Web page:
eileen-gray

“To create, one must first question everything.”

“To create, one must first question everything.” - Eileen Gray

How Should We Live? Propositions for the Modern Interior explores the collaborations, materials, and processes that have shaped the modernist interior, with a focus on specific spaces from the 1920s to the 1950s and is on view now.

[Installation view of How Should We Live? Propositions for the Modern Interior. The Museum of Modern Art, New York, October 1, 2016-April 23, 2017. © 2016 The Museum of Modern Art. Photo: Martin Seck]

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Eileen Gray

#tbt to a retrospective of the work of the Anglo-Irish designer Eileen Gray, which opened in February 1980, four years after her death. Gray had often been left out of design histories in spite of her extraordinary career, which ranged from experiments in furniture to groundbreaking architecture. One of her greatest achievements in the latter field was E-1027, a late-1920s seaside house on the French Riviera that was, as the press release for the exhibition noted, “one of the first truly radical modern buildings in France.” Nevertheless, as the years passed, Gray’s contribution to the field was marginalized and her legacy minimized within the male-dominated world of architecture and design—something this exhibition sought to challenge. The installation comprised numerous examples of her furniture design, with photographs and drawings providing an overview of her work in architecture. (MoMA’s current exhibition How Should We Live? Propositions for the Modern Interior includes numerous examples of Gray’s furnishings.)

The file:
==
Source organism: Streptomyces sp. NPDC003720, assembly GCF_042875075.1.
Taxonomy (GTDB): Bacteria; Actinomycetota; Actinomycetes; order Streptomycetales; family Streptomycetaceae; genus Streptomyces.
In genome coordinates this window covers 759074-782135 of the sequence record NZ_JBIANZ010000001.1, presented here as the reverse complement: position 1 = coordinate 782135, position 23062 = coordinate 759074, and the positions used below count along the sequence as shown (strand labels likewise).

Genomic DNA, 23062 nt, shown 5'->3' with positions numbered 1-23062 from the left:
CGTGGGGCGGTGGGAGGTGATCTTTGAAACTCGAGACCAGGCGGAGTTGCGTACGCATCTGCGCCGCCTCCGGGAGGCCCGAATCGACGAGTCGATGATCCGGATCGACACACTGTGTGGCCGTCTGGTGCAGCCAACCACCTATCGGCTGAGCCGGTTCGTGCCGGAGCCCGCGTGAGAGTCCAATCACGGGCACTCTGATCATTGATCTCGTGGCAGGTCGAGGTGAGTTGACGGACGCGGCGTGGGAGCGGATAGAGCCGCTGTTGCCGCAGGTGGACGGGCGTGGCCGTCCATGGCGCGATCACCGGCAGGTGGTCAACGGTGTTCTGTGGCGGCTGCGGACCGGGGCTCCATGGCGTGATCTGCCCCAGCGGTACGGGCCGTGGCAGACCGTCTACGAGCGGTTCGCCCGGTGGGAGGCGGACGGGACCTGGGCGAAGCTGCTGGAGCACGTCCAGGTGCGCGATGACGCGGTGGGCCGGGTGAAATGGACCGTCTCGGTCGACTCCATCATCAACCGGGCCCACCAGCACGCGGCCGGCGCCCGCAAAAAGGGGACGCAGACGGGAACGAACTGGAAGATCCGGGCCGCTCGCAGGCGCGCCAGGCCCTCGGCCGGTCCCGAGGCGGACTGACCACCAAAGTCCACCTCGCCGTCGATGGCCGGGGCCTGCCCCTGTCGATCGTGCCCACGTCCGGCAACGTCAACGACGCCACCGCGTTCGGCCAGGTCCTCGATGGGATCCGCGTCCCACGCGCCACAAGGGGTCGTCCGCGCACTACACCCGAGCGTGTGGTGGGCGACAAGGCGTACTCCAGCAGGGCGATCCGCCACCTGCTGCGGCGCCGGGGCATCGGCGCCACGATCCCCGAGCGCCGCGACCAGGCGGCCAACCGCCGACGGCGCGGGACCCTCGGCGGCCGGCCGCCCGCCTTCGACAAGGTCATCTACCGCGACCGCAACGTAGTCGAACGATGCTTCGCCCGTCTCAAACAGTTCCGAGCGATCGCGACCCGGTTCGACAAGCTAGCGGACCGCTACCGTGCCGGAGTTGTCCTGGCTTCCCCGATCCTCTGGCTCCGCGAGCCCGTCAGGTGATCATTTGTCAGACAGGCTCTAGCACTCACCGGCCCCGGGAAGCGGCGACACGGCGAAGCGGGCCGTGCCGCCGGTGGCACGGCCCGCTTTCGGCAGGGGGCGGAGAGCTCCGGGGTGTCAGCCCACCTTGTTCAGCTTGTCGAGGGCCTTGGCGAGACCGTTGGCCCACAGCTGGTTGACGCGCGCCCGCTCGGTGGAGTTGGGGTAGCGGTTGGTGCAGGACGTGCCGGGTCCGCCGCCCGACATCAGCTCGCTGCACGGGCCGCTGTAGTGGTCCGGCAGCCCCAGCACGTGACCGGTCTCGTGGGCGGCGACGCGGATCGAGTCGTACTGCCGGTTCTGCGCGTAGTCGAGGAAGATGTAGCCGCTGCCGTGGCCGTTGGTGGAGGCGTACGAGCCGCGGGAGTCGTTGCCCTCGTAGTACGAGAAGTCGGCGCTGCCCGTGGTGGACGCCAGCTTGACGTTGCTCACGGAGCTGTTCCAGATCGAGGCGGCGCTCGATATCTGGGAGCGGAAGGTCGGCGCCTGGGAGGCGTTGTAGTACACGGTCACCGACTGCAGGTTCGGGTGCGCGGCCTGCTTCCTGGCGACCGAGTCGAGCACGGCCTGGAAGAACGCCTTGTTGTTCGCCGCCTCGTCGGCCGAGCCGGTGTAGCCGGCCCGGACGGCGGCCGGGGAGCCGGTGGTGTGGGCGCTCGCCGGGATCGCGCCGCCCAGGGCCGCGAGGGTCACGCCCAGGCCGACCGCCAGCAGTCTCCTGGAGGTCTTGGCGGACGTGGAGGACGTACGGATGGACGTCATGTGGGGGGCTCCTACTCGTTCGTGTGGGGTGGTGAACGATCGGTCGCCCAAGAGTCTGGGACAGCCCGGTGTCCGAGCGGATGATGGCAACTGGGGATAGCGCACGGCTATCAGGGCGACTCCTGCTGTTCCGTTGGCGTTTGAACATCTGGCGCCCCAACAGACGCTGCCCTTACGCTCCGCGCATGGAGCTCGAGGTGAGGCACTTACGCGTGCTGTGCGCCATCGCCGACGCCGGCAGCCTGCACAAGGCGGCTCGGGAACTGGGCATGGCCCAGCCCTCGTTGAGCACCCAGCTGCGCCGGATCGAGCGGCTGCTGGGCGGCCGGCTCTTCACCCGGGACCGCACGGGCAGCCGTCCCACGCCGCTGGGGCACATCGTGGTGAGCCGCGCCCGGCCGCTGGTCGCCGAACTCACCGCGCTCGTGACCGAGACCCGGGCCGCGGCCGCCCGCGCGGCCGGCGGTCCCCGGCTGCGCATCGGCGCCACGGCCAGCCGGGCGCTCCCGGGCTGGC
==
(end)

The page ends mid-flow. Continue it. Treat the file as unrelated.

See installation views of the original 1980 retrospective, read the out-of-print catalogue, and more.